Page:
What Was The Main Reason For US Involvement In Vietnam?

Vietnam War

In America, the Vietnam war has always been a very touchy subject. Even today, many people who fought in the war are suffering from the effects of that war.

The main reason for the involvement of the United States in the Vietnam War was the belief in the Domino theory; the Domino theory was a principle used to describe the effects for the world if Vietnam fell to communism. If Vietnam became communist, then the rest of Asia, New Zealand, and even Australia would also eventually become communist. At the time, American leaders felt they were fighting for the survival of democracy throughout the world.

The Domino theory never came to pass. Vietnam did fall to communism, but the rest of Southeast Asia and Asia did not; countless Americans and Vietnamese lives were lost in a war founded upon a discredited and flawed principle.

The Main Reason For USA Involvement in Vietnam – The Backstory

The main reason for the U.S. involvement in Vietnam was the U.S. believed in the Domino theory that if Vietnam were allowed to fall to communism, so would the rest of Asia and the world.

To fully understand this, we need to step back a little bit in time and look at the history of Vietnam. Before World War II, Vietnam was part of the French empire, also known as Indochine. During World War II, the Japanese invaded Vietnam. Many in Vietnam could not understand the advantage to be under French rule if the French could not even protect them against the Japanese invasion.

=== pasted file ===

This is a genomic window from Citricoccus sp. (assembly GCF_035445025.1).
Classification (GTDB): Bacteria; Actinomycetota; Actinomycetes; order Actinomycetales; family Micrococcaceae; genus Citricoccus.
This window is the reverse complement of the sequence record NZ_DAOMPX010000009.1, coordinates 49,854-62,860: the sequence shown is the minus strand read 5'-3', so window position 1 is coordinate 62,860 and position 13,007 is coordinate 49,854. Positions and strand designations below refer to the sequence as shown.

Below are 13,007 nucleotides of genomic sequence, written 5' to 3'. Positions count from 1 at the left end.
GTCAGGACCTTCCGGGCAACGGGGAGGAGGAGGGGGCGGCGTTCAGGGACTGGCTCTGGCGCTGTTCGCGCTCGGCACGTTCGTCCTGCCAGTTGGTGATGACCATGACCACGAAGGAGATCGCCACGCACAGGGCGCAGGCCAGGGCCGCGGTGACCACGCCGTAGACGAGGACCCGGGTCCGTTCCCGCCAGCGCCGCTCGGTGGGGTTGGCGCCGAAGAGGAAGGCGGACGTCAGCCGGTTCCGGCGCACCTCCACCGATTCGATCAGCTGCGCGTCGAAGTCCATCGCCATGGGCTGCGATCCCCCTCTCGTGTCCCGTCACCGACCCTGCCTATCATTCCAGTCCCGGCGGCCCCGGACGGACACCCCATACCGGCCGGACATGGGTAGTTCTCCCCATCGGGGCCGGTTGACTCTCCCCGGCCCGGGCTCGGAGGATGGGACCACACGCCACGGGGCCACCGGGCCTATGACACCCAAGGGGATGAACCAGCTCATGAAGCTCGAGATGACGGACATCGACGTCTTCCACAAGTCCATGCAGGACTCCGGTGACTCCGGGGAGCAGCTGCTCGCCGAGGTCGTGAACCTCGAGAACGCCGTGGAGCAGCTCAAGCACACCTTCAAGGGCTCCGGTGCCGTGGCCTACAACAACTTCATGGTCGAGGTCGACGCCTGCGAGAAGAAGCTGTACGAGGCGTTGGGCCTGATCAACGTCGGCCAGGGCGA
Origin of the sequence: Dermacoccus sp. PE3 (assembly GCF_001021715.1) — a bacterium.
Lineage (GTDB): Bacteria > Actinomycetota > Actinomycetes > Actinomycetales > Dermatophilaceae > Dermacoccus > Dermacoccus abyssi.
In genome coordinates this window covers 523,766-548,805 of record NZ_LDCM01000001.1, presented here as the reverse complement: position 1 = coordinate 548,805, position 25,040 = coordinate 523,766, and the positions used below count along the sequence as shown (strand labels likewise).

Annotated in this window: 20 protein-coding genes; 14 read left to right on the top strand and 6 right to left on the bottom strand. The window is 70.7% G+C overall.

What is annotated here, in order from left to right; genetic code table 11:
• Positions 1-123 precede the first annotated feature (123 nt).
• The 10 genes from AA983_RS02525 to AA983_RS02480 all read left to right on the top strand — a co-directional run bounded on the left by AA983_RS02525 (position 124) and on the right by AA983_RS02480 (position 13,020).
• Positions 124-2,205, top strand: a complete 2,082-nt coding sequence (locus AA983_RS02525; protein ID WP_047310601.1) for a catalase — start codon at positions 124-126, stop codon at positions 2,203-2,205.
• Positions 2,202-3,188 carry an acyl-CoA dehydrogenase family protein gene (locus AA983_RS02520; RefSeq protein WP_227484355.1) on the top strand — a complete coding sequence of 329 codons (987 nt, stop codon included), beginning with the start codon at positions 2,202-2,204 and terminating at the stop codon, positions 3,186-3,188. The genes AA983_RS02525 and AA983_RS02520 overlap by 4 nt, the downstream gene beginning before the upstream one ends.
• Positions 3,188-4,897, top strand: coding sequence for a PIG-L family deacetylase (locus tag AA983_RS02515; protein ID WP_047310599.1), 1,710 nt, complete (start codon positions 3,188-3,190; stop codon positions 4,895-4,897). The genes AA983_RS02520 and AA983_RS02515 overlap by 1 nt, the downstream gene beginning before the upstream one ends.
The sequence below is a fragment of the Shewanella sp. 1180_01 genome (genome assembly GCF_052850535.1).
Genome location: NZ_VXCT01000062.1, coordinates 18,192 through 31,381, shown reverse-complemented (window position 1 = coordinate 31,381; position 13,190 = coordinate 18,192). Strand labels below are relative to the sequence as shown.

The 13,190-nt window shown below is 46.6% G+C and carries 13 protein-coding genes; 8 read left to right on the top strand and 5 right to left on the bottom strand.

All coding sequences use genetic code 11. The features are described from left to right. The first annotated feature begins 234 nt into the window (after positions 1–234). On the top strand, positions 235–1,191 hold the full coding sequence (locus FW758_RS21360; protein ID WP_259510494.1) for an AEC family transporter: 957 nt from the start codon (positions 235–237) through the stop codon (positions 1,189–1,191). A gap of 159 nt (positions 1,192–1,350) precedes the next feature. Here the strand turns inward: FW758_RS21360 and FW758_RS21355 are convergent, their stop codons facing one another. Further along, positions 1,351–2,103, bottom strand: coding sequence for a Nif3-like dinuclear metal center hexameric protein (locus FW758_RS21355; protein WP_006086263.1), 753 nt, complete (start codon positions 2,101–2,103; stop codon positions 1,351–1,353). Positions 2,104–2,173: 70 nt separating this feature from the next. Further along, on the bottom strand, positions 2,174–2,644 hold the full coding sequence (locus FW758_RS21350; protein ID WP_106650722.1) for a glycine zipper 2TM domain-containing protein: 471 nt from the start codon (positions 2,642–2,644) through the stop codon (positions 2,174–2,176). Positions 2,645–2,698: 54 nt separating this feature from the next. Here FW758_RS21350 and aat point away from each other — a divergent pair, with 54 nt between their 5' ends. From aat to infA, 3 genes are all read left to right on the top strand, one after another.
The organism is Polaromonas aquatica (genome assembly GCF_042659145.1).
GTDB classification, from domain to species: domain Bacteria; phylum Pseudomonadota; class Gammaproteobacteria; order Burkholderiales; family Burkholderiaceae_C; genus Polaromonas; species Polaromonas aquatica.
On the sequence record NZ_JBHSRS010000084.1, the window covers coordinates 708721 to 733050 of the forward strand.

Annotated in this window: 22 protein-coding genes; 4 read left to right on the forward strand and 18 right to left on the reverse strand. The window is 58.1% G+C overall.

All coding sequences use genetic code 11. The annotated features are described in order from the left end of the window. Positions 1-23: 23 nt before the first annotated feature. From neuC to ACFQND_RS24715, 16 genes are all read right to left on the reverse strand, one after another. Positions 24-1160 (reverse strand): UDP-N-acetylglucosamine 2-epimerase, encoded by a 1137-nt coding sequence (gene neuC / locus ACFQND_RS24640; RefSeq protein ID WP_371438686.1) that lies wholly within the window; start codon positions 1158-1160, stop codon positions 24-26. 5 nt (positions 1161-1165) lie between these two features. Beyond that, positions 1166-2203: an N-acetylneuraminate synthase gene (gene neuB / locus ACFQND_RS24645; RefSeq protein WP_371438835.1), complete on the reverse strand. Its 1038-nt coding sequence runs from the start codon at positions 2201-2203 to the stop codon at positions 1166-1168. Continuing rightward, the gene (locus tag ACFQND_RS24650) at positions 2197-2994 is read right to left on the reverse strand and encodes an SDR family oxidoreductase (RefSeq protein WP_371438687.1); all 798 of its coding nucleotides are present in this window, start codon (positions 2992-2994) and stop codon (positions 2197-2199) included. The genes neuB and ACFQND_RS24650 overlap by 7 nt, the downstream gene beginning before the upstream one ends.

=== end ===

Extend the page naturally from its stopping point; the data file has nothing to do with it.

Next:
Due to the Japanese invasion from 1944 to 1945, there was a massive famine in Vietnam. It is estimated that between 400,000 to 2 million Vietnamese people starved to death during this time.

Many reasons caused the famine, but one of them was the typhoons, which reduced food availability. The other reason was Japanese were also starving due to the effects of the war, so the Japanese were hoarding rice to send them back to Japan.

In 1945 the Japanese completely overran Indochine and imprisoned or executed almost all the French officials. After this, the United States dropped the atomic bomb on Hiroshima, and the Japanese were eventually defeated. Ho Chi Minh and Vietnam saw this as the way to gain control of Vietnam.

Ho Chi Minh contacted the U.S. forces and collaborated with the officers’ services, then the OSS for his fighters to work with the U.S. military on undercover operations to defect the Japanese in Vietnam.

The U.S. military trained Ho Chi Minh and his guerrilla fighters to fight against the Japanese and defect them in Vietnam. In the spring of 1945, General Gap and his force had kicked the Japanese out of Vietnam. by September 2, 1945, Ho Chi Minh had declared victory for Vietnam.

The French did not accept defeat and would not get that Ho Chi Minh and his fighters had won control of Vietnam. The Vietnamese guerillas and the French continued to fight until the French forces were defeated at Dien Bien Phu in 1954.

A Divided Vietnam

In 1954, at the Treaty of Geneva, it was agreed that the French would leave Vietnam and split Vietnam along the 17th Parallel until an election could be held to decide who would control Vietnam.

These elections were never held, and Vietnam remained divided as follows: